Theon Greyjoy received a hero’s death in Game of Thrones season 8, but actor Alfie Allen was once led to believe his character’s end came much sooner. Based on George R.R. Martin’s popular novels, the fantasy epic debuted on HBO back in 2011. Though opening with moderate acclaim and buzz from audiences, the show became an outright cultural phenomenon over the course of its proceeding seasons. The show ended with it’s eighth and final season earlier this year.
Allen served as a core member of the cast since the show’s very first episode. As Theon Greyjoy, the actor enjoyed quite the journey across the show’s run. Though beginning the series as a ward of the Starks, he went on to reluctantly betray them and take over Winterfell. His reign as Prince Theon was cut dramatically short when he was betrayed by his own men and handed over to Ramsay Bolton. Across the next few seasons, audiences witnessed Theon being subjected to extreme mental and physical torture at the hands of the sadistic offspring of Roose Bolton. Broken in every sense of the word, Theon became known as Reek. His fortunes changed across the final few seasons, as, following a reunion with Sansa Stark, Theon reclaimed his identity and forged a path to redemption. That path culminated at the Battle of Winterfell – with Theon fighting and sacrificing his life for eventual king, Bran Stark.
Speaking with James Corden on The Late Late Show, as reported by ComicBook, Allen revealed that he was once tricked into thinking he was being written out at the end of season 2. The prank came directly from showrunners David Benioff and D.B. Weiss, who even went as far as to produce a fake script. “In Season Two, I think it was, the script was given to me and I give this rousing speech, if I may say so myself,” the actor recalled. “And at the end of this speech, Bran pops out from somewhere and stabs me in the chest and said, ‘This is my Winterfell, not yours‘”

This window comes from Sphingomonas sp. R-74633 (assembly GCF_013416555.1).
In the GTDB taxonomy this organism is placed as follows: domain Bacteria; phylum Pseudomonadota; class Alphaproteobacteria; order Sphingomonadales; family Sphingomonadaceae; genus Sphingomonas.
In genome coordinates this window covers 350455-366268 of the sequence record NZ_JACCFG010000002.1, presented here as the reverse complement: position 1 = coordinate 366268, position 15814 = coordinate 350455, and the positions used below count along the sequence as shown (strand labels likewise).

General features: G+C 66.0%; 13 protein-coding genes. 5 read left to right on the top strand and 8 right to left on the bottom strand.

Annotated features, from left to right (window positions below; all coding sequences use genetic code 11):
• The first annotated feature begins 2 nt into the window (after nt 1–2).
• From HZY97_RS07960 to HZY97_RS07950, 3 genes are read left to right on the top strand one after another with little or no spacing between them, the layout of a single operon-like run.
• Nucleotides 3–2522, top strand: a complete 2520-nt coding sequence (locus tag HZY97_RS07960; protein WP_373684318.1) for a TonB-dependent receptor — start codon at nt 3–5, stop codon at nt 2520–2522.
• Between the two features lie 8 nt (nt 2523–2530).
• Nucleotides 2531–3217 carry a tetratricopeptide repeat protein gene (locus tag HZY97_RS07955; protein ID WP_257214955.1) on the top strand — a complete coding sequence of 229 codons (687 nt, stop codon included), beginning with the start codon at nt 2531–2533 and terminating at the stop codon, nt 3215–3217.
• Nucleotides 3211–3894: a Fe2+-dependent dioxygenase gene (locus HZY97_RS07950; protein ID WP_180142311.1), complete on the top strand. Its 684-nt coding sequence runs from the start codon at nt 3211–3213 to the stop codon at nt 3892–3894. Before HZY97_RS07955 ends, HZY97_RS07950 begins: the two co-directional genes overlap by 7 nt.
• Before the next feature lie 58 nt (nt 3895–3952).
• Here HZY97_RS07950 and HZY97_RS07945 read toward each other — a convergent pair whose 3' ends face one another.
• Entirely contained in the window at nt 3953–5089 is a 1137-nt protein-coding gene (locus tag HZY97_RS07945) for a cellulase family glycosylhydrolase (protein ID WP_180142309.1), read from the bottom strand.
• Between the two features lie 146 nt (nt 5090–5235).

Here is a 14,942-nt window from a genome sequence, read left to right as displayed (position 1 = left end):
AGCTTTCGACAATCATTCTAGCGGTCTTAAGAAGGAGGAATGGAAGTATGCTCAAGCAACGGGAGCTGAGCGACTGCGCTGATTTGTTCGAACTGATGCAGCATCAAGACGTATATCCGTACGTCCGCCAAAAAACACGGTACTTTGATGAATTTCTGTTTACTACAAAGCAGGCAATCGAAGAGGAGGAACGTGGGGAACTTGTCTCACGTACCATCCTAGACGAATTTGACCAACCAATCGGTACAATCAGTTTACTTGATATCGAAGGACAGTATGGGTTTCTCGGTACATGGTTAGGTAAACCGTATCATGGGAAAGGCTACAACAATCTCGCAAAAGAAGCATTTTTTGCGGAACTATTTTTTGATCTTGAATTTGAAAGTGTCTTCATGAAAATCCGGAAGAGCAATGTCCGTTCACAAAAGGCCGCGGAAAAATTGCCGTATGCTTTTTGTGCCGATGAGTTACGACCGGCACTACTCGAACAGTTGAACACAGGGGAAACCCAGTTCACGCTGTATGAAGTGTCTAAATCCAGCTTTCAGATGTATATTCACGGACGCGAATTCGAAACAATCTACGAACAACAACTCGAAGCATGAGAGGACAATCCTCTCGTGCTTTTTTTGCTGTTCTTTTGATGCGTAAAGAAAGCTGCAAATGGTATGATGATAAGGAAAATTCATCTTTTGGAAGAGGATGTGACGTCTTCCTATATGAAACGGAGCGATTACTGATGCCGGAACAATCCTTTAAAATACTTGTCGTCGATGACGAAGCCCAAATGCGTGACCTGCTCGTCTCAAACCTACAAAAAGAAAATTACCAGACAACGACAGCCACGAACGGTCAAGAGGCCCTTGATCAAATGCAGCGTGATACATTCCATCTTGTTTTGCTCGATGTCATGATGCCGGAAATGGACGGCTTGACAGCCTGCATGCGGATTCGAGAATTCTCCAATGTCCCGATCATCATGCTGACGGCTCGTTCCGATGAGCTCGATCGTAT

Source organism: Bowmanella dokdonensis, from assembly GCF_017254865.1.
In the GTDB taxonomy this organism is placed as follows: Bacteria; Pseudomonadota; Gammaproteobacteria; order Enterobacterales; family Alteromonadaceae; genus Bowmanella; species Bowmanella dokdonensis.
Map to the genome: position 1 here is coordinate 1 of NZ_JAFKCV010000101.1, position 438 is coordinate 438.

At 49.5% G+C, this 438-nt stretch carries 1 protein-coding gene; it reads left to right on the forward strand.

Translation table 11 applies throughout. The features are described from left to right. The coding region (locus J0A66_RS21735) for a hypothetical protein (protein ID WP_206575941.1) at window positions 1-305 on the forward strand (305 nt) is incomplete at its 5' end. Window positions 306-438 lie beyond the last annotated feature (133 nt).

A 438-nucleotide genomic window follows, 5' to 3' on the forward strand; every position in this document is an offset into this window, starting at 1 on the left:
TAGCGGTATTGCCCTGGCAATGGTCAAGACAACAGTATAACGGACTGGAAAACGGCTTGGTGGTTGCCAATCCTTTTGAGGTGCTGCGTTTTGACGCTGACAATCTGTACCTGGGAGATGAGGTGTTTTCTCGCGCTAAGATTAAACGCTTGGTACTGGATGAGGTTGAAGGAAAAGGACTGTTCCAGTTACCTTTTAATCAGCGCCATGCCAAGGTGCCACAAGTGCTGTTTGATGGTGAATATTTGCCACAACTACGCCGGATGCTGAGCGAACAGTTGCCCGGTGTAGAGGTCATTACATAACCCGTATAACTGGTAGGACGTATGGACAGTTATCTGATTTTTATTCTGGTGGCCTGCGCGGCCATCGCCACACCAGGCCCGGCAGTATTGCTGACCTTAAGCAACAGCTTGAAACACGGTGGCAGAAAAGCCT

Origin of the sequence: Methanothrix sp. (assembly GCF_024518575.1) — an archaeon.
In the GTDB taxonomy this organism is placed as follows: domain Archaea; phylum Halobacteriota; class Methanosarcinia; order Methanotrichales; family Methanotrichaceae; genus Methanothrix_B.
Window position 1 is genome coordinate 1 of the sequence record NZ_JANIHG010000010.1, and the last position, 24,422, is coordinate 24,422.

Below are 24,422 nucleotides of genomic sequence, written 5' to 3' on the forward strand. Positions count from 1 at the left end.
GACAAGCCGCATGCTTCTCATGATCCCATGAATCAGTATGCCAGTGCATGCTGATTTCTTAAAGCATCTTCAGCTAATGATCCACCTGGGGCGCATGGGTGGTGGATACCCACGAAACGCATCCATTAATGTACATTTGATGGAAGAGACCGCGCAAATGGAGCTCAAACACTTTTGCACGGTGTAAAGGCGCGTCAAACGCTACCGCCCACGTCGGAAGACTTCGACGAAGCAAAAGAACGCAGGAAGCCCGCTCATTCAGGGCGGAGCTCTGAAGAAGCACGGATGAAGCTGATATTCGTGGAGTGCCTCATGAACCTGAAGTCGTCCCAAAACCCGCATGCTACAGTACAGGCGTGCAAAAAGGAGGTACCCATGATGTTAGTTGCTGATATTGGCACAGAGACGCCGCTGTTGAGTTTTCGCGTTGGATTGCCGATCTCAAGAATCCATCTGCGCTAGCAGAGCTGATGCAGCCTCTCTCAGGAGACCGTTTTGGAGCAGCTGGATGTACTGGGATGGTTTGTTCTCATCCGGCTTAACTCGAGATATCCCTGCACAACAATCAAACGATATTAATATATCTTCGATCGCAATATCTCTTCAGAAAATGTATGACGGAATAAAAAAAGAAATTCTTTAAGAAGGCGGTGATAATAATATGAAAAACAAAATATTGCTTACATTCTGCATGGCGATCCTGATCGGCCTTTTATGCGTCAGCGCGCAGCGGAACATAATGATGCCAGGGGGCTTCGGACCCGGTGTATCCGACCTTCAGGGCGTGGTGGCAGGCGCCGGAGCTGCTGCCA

Allen, who will next be seen in Taika Waititi’s World War II satire, Jojo Rabbit, didn’t reveal the logistics of how Bran, then crippled, would pull off his bloodthirsty revenge. He did convey, however, that the prank failed to have the desired effect. “So I took it on the chin and got on with it. I think three weeks passed where I had finished my shooting for that season and people were telling [Benioff and Weiss] because they’d given me this fake script with a fake ending, that maybe you should tell him it’s fake because he hasn’t called in yet,” he added. “And so people decided to tell them, ‘You should call him because he might be tearing his hair out.’ But, I wasn’t, I was sunbathing.“
Fans will no doubt be glad that it was indeed a prank and that Theon wasn’t killed off in the sophomore season. Although audiences would have cheered on Theon’s well deserved (at the time) comeuppance, he arguably had one of the show’s most complete, interesting, and successful arcs. One that ultimately led to a long-overdue Emmy nomination this year. Though season 8 has received a wave of backlash since its final episode, it’s largely agreed that Theon’s sacrificial death was a fitting and supremely emotional conclusion to his journey. Like Breaking Bad‘s Jesse Pinkman (who was genuinely on the verge of an early death), it’s difficult, in retrospect, to imagine Game of Thrones without him.
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